DJ-1 has been thoroughly investigated as a cytoprotective antioxidant protein in neurons. However, here we demonstrate that extracellularly released DJ-1 triggers neurotoxic inflammation after ischemic stroke. Intracellular DJ-1 increases in response to oxidative stress in ischemic neurons, but if ischemic stresses result in necrotic cell death, DJ-1 is passively released into the extracellular space. This extracellular DJ-1 was in direct contact with TLR2 and TLR4 in infiltrated immune cells. We further identified a unique peptide sequence in the αG and αH helices of DJ-1 that activates TLR2 and TLR4 in infiltrated immune cells to induce the expression of inflammatory cytokines. Although DJ-1 deficiency in a murine model of middle cerebral artery occlusion did not attenuate neuronal injury, the inflammatory cytokine expression in infiltrating immune cells was significantly decreased. Next, we found that the administration of an antibody to neutralize extracellular DJ-1 suppressed cerebral post-ischemic inflammation and attenuated ischemic neuronal damage. Our results demonstrate a previously unknown function of DJ-1 as a DAMP and suggest that extracellular DJ-1 could be a therapeutic target to prevent inflammation in tissue injuries and neurodegenerative diseases.
(A) Immunohistochemistry in the infarct region 24 h after stroke onset. The white arrow indicates the direct contact of DJ-1-including debris with the cellular membranes of infiltrating myeloid cells. Fluorescence intensity along the white arrow is shown in the right panel. (B) Left panel: αG helix (DJ-1160–173: peptides between residues 160 and 173 of DJ-1) and αH helix (DJ-1175–189) are indicated in the crystal structure of DJ-1 protein (PDB ID: 1P5F). Right panel: IL-23p19 (IL23a)-inducing activities of GST-fused peptides containing the C-terminal region of DJ-1 when these peptides were added to the cultures macrophages. The number of amino acid residues contained in each GST-fused DJ-1 peptide is shown on the x-axis. ***p < 0.001 vs. BMMs treated with full length of DJ-1 (one-way ANOVA) (C) Infarct volume of mice treated with the indicated antibody on day 7 after stroke onset. *p < 0.05 vs. mice treated with control IgG antibody (Student’s t-test).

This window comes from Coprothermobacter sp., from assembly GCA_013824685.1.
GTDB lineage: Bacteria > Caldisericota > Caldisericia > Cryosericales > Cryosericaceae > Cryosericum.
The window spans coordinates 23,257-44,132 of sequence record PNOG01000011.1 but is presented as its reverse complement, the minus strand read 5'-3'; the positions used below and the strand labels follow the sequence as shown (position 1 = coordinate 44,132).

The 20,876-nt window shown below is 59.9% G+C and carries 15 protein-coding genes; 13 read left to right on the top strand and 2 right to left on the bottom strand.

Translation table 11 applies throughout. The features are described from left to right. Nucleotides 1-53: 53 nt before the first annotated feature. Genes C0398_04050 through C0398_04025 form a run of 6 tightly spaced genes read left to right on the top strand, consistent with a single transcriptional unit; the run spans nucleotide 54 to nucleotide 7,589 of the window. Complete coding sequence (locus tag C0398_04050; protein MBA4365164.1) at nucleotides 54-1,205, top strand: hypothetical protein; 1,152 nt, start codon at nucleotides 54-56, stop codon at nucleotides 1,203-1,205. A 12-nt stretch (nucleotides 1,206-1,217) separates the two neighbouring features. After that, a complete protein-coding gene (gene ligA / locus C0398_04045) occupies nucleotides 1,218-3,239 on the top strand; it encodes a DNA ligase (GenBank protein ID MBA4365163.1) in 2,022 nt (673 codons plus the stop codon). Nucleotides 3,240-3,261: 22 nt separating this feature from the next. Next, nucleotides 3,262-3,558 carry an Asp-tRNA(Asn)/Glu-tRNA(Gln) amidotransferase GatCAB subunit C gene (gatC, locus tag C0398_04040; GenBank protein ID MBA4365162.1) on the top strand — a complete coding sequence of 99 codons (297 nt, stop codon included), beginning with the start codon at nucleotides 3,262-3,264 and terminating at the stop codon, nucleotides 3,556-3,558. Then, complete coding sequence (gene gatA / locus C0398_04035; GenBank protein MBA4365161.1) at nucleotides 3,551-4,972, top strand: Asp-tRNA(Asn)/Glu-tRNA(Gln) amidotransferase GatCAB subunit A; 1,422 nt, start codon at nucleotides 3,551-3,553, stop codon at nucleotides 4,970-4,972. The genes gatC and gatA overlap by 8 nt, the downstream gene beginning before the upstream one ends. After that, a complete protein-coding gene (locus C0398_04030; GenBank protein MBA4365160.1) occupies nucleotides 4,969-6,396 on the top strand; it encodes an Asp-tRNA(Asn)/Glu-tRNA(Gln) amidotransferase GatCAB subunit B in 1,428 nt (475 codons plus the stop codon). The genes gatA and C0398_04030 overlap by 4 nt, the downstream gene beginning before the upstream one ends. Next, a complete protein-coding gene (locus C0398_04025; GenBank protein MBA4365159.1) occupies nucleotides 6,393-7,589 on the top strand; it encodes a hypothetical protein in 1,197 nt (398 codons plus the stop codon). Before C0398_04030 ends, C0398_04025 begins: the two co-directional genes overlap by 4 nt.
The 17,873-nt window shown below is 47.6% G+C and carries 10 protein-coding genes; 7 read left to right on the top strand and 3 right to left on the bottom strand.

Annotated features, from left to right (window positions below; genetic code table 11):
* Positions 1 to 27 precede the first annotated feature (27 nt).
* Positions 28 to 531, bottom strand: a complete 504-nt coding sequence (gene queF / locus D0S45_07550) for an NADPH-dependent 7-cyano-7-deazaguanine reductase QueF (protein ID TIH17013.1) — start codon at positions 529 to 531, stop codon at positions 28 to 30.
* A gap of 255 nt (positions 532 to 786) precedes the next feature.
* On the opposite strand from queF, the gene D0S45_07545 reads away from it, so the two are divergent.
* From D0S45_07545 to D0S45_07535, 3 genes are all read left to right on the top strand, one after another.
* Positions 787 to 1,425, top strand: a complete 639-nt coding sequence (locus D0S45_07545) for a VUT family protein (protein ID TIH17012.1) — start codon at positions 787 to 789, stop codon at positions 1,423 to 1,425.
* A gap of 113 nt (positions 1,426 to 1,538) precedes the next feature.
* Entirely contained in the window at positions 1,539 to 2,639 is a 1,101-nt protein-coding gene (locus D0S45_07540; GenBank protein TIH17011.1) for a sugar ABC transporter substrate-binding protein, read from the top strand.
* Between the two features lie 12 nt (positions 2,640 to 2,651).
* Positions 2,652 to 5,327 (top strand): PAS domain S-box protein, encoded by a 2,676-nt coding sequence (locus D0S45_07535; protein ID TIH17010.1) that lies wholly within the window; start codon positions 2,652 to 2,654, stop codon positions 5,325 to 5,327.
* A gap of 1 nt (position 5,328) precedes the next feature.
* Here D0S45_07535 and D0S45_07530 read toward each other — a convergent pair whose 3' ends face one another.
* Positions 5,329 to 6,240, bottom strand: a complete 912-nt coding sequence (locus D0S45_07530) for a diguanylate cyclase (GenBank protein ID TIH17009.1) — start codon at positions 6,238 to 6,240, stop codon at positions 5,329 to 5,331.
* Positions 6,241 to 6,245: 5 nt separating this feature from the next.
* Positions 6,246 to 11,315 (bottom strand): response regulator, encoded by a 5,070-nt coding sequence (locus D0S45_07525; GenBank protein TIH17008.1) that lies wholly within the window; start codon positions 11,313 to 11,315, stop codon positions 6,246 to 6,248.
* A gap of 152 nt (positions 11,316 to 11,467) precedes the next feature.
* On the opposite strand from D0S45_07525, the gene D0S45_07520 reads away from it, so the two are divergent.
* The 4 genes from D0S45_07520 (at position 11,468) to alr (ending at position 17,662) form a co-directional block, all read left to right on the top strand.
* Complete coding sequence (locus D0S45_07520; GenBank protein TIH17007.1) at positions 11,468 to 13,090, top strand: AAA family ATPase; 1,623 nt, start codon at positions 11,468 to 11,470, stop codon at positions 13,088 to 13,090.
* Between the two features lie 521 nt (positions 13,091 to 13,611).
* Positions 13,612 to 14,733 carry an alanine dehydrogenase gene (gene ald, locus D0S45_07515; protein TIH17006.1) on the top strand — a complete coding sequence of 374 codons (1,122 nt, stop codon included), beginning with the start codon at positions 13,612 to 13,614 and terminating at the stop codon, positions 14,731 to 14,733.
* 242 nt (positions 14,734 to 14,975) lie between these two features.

This work was conducted by researchers in TMIMS (Tokyo Metropolitan Institute of Medical Science), Japan.
This work was supported by JSPS KAKENHI Grant-in-Aid for JSPS Research Fellow JP20J21472, PRIME from AMED under grant number JP20gm5910023, CREST from AMED under grant number JP20gm1210010, A Grant-in-Aid for Scientific Research on Innovative Areas (Dynamic regulation of brain function by the Scrap & Build system) (JP19H04765), and (Inflammation Cellular Sociology) (JP 20H04957) from the Ministry of Education, Culture, Sports, Science and Technology of Japan (MEXT), JSPS KAKENHI Grants-in-Aid for Young Scientists JP 17H05096, JP 18K14831, JP 17K15204, Toray Science and Technology Grant, Takeda Science Foundation, Mitsubishi Foundation, SENSHIN Medical Research Foundation, MSD Life Science Foundation, Senri Life Science Foundation, and Ono Medical Research Foundation.